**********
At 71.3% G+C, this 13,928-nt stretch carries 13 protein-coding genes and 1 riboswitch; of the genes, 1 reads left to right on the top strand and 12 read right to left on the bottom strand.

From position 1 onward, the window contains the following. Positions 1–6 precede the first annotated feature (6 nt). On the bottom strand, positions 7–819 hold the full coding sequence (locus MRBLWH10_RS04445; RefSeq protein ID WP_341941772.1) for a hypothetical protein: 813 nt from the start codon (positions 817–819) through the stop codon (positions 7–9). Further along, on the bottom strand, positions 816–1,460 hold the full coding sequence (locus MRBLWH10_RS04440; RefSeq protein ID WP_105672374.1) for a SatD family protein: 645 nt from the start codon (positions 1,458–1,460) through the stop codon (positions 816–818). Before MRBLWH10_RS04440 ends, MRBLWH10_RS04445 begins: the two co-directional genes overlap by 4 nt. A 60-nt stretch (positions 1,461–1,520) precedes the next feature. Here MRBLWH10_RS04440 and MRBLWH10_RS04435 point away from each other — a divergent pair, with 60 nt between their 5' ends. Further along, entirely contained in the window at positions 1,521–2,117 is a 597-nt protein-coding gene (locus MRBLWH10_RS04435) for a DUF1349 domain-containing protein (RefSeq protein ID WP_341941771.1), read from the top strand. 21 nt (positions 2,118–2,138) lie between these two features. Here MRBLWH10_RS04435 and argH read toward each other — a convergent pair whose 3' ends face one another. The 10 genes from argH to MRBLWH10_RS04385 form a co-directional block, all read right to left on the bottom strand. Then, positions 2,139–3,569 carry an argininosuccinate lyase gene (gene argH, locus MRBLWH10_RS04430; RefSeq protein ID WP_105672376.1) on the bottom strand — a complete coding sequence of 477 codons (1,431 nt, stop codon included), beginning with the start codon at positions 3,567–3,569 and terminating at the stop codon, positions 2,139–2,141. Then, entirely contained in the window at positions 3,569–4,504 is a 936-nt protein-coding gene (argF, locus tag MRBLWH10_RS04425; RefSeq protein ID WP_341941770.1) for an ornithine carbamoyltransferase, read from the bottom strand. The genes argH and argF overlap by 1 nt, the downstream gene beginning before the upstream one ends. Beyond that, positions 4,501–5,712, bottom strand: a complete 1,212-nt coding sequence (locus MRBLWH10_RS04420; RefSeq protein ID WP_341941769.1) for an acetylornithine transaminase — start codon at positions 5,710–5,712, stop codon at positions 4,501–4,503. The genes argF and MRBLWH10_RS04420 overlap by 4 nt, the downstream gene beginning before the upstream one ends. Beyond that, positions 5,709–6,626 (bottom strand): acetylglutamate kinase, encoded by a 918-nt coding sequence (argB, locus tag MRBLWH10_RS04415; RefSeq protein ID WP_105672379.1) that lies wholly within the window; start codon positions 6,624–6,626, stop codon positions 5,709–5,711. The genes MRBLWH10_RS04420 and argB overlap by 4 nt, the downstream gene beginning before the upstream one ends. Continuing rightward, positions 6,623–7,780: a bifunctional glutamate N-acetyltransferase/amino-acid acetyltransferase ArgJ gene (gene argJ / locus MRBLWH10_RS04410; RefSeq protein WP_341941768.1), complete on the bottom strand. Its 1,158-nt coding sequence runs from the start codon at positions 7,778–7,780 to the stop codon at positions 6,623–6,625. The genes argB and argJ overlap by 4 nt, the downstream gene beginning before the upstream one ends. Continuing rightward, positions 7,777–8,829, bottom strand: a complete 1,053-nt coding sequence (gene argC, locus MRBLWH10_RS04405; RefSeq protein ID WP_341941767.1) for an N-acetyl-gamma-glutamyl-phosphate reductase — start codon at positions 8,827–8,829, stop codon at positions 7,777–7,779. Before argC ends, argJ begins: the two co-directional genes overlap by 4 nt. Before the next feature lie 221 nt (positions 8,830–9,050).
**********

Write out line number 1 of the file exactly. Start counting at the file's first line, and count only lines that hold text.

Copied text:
At 71.3% G+C, this 13,928-nt stretch carries 13 protein-coding genes and 1 riboswitch; of the genes, 1 reads left to right on the top strand and 12 read right to left on the bottom strand.